“Private markets are far from a silver bullet given their opacity, high fees, need for patience, and wide risk-return dispersion, and therefore must be carefully considered in light of client liquidity, income needs, and risk tolerance," said CAIA’s Bowman. Extensive due diligence and thoughtful, deliberate manager selection is imperative, he said.


Another key challenge identified in the CAIA paper is the need to disentangle the various strands of investment advice and management.

Roger Urwin,
Thinking Ahead Institute

Roger Urwin, global head of content at the Thinking Ahead Institute, said the investment profession “still has work to do in mitigating conflicts of interest, asymmetric payoffs, incentive dislocations between LPs and GPs, and unnecessary financial engineering.”

Expanding on how consultants and managers can implement future-proof portfolio ideas, CAIA suggests that “investors must evaluate all investment options and should not be limited by generic portfolio models. A holistic, purpose-driven portfolio is one that is not defined or limited by asset class 'buckets', but is customised to the client’s goals and outcomes."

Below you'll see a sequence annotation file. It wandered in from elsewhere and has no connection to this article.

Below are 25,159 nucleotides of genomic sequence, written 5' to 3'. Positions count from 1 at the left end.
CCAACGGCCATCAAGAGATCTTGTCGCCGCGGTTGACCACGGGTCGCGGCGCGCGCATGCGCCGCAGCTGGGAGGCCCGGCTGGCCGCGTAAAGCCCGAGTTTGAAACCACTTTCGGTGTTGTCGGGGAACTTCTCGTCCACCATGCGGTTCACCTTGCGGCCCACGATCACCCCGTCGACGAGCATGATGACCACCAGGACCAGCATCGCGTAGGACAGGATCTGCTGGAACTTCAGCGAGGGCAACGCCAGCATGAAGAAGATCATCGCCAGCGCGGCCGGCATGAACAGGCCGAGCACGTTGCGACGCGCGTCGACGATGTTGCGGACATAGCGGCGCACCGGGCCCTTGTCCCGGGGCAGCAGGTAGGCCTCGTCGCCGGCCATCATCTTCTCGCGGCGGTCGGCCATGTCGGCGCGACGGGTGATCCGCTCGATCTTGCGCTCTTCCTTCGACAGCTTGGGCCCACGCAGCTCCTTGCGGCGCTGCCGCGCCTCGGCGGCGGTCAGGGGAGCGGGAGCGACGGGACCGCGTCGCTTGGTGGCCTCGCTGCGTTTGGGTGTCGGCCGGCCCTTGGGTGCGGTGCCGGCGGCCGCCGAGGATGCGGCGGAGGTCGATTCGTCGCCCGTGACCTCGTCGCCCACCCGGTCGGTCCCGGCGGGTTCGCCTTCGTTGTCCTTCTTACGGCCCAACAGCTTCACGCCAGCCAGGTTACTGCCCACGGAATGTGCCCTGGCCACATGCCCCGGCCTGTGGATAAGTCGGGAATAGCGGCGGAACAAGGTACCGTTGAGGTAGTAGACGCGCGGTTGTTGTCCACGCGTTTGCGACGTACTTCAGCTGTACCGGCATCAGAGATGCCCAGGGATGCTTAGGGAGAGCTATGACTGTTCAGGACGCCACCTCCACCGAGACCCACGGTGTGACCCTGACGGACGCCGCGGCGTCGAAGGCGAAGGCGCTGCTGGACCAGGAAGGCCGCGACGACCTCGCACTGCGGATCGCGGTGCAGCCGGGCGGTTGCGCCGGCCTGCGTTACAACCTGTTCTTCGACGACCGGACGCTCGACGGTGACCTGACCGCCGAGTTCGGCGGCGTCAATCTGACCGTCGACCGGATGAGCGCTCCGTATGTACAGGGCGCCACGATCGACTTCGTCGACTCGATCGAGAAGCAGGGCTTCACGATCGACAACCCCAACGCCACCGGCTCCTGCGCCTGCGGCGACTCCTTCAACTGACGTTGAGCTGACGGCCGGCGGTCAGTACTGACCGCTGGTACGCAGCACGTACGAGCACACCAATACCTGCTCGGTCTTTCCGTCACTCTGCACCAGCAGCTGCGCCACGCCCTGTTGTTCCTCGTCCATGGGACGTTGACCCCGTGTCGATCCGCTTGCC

Most institutional asset owners are sufficiently flexible to respond to exceptional market conditions. For example, GIC’s most recent portfolio report notes: “There will be rare occasions when GIC adjusts our Policy Portfolio’s asset allocation temporarily in response to medium-term dislocations in the global investment environment in particular assets or in countries.”

GIC manages its risk approach using a reference portfolio of 65% global equities and 35% global bonds. NZ Super’s reference-portfolio asset split is more aggressive, at 80% global equities and 20% global bonds.

With such a strong weighting towards growth assets, the sell-off in equities this year has impacted the performance of the NZ Super fund, resulting in a annual return of -6.99% (to the end of June). However, as reported, its active investments have performed well relative to their benchmarks and have significantly reduced the drawdown of the actual portfolio relative to the reference portfolio. 


Rather than relying on buckets of asset classes, CAIA suggests it may be more appropriate to think of a portfolio in terms of growth, yield and inflation protection. Integrating ESG should also be carried out in greater depth, said the association.

“Sustainability is not an overlay, it is a core component of the investment process. Approaching ESG as one element ignores the impact, importance, and even conflicts of the underlying components.

“Since ESG is an aggregate of tens, if not hundreds of factors, it’s important to focus on what is most material to an organisation. Taking a financial statement approach may be the best way to approach sustainability factors.

"Some issues will be easier to tie back to financial statements, such as stranded asset write-downs, while others will require a longer-term view of the company’s strategy and decision-making, such as diversity, equity, and inclusion.”